Astros sign Pedro Feliz to one-year deal

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Enrique Rojas of ESPN reports that the Astros have agreed to a one-year, $4 million contract with third baseman Pedro Feliz. Feliz became a free agent last month when the Phillies declined his $5 million option for 2010, but he managed to find another starting job for just $1 million less. Of course, he had to go from the back-to-back National League champs to the 74-win Astros to make that happen.
Feliz was once an excellent defensive third baseman with enough power to make up for low batting averages and horrible on-base percentages, but at 35 years old his glove is now merely very good and he hit a measly .266/.308/.386 with just 12 homers in 158 games for the Phillies in 2009. That works out to a .694 OPS, ranking 143rd among the 155 players who qualified for the batting title, and his OPS in the previous four seasons were .705, .708, .709, and .717.
For a contending team with a couple holes that need to be filled cheaply Feliz’s good glove, weak bat combo might still bring a little value to the table, but for a mediocre team like the Astros with all kinds of issues to address he makes little sense. Of course, neither did handing $15 million to Brandon Lyon, so it’s possible “make little sense” is actually general manager Ed Wade’s offseason goal. If you can’t be ’em, confuse ’em.

Report: Mets interview Dave Littlefield to fill GM vacancy

AP Photo/Kathy Willens
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Marc Carig of The Athletic reports that the Mets have interviewed Dave Littlefield to fill the club’s GM vacancy. The position hasn’t exactly been a popular one for potential candidates, with many preemptively taking their name out of consideration.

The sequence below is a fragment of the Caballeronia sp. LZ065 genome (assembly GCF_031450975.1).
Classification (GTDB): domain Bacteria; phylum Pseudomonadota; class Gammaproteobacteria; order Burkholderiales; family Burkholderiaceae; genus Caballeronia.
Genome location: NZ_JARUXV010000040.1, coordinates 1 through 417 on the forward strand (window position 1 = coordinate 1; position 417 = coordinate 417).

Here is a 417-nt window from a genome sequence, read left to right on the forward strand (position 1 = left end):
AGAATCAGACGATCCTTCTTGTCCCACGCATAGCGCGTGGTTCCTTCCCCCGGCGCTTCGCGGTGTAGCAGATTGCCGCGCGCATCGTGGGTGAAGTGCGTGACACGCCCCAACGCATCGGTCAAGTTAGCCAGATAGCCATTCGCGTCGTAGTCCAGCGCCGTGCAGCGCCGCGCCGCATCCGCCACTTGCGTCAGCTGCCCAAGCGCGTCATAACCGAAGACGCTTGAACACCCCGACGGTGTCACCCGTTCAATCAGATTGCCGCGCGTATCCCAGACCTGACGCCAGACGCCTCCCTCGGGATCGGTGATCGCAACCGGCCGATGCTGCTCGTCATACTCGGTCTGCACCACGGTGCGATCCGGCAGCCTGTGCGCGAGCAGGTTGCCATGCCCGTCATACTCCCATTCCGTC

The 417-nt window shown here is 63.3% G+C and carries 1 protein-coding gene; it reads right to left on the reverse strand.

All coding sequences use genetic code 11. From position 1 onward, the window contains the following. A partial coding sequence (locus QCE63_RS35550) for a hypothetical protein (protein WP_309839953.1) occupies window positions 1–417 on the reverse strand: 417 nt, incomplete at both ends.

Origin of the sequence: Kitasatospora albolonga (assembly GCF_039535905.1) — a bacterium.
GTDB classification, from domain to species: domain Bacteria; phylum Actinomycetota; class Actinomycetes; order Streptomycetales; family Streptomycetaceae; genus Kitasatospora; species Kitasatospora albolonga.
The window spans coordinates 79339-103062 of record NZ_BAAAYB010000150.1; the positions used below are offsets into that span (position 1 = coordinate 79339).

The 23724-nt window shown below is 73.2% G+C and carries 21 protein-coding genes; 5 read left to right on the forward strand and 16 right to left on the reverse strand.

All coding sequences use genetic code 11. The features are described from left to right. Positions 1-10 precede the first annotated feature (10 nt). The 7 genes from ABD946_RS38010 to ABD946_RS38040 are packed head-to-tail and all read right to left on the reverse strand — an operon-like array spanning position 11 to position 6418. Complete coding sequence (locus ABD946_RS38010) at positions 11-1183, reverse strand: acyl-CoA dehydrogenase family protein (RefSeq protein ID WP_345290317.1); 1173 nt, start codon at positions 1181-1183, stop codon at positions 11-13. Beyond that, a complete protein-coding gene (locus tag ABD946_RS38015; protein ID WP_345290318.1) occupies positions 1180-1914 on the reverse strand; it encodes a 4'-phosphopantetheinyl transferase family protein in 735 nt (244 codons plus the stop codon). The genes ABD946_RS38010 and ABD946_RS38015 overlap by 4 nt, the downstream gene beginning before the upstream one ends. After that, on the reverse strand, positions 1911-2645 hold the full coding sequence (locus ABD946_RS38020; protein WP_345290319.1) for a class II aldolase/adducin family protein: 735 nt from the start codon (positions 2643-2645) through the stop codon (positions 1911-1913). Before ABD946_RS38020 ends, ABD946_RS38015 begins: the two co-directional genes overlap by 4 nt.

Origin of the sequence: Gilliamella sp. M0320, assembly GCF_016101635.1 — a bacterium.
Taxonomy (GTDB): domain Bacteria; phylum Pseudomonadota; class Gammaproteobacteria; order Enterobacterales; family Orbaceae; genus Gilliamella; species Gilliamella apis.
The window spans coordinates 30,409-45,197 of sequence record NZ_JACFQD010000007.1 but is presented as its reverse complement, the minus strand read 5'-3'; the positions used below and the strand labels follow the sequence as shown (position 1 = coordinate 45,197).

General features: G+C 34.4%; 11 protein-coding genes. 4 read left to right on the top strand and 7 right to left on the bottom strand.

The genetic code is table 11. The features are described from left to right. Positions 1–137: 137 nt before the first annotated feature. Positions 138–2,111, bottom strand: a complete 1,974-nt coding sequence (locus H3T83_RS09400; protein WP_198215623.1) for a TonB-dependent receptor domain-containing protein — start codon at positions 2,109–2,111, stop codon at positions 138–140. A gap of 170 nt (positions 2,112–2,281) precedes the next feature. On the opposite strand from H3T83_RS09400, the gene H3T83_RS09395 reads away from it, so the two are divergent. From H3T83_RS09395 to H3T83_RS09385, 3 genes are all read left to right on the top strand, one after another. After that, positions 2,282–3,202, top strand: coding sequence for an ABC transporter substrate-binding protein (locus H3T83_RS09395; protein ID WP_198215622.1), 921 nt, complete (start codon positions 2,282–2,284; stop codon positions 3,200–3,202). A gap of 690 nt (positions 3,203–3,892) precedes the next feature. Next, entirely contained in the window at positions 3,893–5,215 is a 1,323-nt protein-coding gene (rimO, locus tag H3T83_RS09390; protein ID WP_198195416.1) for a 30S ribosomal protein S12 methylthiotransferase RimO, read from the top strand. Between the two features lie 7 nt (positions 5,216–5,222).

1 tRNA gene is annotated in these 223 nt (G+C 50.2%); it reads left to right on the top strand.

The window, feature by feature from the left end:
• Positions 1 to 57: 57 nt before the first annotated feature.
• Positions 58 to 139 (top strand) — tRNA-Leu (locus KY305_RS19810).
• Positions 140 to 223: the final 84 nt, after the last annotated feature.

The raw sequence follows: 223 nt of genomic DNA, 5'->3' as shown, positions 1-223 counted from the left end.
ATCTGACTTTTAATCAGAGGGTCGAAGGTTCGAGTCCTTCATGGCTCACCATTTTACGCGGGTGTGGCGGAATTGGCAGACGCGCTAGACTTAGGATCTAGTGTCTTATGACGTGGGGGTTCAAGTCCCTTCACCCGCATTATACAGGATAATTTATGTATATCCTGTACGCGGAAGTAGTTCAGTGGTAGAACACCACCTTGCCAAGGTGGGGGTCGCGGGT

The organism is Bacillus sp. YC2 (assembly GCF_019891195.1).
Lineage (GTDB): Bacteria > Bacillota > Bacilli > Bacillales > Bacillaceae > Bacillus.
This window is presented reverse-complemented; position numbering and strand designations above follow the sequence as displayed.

Littlefield, 58, was the Pirates’ GM between 2001-07. It didn’t exactly go well. The club never won more than 75 games during his tenure. Littlefield was also infamous for the 2003 Rule 5 draft in which he carelessly left several valuable players unprotected, including Chris Shelton and José Bautista. Littlefield was also criticized for trades he made (e.g. Aramis Ramírez) and for trades he didn’t make (e.g. Kris Benson for Ryan Howard).

In the time since, Littlefield worked as a scout for the Cubs, then for the Tigers. Since 2015, he has worked as the vice president of player development for the Tigers. Littlefield’s successor, Neal Huntington, went on to have more success which didn’t help Littlefield’s cause any. Huntington was also comparatively much more open to analytics.

The Mets’ interest in Littlefield isn’t surprising. There are plenty of up-and-coming GM candidates — like Ben Cherington — the Mets could target, but Fred Wilpon (pictured above) want that. They want someone malleable who will adhere to payroll constrictions. Mets ownership’s involvement is an issue for the younger, analytics-oriented executives, Matt Ehalt of The Record reported earlier this month. Ehalt wrote, “There are rumblings that several candidates with progressive, analytics-oriented approaches do not believe they will be able to operate as they please should they take the Mets job, according to a source. That hesitation played a factor in why former Red Sox general manager Ben Cherington bowed out of the mix, per the source.”

You have to feel bad for Mets fans, who seem relegated to having to root for a middling ballclub once again. And you have to feel bad for the likes of Brandon Nimmo, Jacob deGrom, and Noah Syndergaard, who will once again have to perform for a team that doesn’t have competing as its chief priority.